Monday Motivation: Who can tell the writer from the word?

 In Monday Motivation, Richard Beynon's blog, Tips for Writers

I was listening recently to a programme on the radio in which musicians were talking about their relationship with their instruments. These were all professionals, leading violinists or cellists. They spent hours every day practising, perfecting their craft. And over time, they reported, they developed a relationship with their instruments that was both profound and a little strange.

Because, of course, a violin is “just” a carefully fashioned amalgam of wood and glue, of metal and string. It’s an inanimate object, after all.

And yet it becomes something more than that over time, as the artist who wields it learns its “moods” and its temperament. It responds to the seasons, to the changing weather. Its owner learns to accommodate himself to these minute changes, as one accommodates oneself to the changing moods of a friend.

In time, too, the instrument becomes an extension of the artist. One of the interviewees told of his anguish watching his violin being disassembled for necessary repairs. The moment that the craftsman sandpapered a section of the instrument was one of real pain.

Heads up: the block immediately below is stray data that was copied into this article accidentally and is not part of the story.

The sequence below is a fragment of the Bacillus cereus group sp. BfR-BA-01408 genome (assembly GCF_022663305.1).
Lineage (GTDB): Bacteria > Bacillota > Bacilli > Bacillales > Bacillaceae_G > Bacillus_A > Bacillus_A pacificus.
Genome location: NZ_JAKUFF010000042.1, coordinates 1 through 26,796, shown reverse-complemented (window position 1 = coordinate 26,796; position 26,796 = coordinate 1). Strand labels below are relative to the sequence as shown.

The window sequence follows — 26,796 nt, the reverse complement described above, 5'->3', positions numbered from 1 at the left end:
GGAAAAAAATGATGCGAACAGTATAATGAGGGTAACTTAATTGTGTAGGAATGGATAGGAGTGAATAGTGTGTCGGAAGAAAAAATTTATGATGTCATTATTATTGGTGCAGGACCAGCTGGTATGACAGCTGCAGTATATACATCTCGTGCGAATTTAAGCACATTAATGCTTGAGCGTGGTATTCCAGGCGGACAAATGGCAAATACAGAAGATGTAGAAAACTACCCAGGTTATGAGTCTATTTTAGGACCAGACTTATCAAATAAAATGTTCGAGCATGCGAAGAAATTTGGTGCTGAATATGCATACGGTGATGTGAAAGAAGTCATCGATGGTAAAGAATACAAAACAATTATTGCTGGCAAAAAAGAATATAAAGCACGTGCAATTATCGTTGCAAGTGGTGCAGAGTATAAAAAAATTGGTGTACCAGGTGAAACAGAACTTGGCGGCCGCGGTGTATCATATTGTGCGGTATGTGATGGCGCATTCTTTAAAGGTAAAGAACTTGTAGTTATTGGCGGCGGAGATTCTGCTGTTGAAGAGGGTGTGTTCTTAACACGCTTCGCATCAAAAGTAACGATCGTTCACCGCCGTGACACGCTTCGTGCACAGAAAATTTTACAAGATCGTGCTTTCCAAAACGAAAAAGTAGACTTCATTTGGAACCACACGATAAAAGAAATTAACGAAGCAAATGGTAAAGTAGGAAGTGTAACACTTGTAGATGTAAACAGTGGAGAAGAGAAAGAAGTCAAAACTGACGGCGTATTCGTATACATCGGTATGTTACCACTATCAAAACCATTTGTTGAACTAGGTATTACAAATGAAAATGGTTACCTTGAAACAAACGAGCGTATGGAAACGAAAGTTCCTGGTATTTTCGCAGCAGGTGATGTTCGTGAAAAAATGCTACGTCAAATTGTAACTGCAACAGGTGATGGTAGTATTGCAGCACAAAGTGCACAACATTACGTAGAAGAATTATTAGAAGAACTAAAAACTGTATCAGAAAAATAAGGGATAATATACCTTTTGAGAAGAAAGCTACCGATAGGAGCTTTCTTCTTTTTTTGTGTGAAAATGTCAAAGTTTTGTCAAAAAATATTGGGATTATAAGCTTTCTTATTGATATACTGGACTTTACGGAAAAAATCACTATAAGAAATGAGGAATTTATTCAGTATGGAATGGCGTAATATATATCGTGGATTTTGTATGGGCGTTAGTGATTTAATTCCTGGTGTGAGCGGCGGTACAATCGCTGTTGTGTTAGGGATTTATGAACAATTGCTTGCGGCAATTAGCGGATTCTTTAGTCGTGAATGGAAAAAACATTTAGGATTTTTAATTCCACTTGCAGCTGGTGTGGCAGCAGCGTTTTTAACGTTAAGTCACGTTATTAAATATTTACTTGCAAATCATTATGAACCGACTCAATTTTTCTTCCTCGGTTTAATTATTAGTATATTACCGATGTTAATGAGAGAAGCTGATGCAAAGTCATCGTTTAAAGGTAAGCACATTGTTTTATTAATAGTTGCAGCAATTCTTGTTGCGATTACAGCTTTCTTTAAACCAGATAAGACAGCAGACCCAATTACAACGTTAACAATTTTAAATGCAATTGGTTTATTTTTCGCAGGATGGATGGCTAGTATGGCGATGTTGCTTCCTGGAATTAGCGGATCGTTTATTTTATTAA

A long time ago I made a documentary about the relationship between children and the music they made. It was inspired by my watching my son play his flute. I was aware that, after he’d attained a certain level of skill, he could immerse himself in the music he played, losing himself, as we say, in the playing.

Yeats was referring, I think, to the same phenomenon when he wrote in Among School Children:

O body swayed to music, O brightening glance,

How can we know the dancer from the dance?

When we sink into the music we make, or the words we write, or the wood we fashion, we lose our consciousness of ourselves as the agents of our art. We become the thing we make. The dancer becomes the dance. How do we tell them apart?

And when we, as writers, find ourselves lost in writing, emerging minutes, sometimes hours later, perhaps, a little dazed, a little bemused, we’re aware that something special has happened.

Musicians call this “flow”.

I think that this merging of self and activity is not simply the preserve of artists or musicians, of writers or sculptors. I think it’s something that happens when anyone who has developed a skill of some sort employs that skill in creating something. I’m sure cooks experience this loss of self, as do gardeners, or surgeons, or accountants.

I say that we “lose” ourselves in what we’re doing – but in losing ourselves we gain a glimpse of something ineffable.

These moments of self-transcendence don’t guarantee that the work we produce is earth-shattering. We are, after all, always limited by the depth of our skills and talents. But I think that when you do experience the “flow”, you’re capable of producing your best work.

Happy writing,


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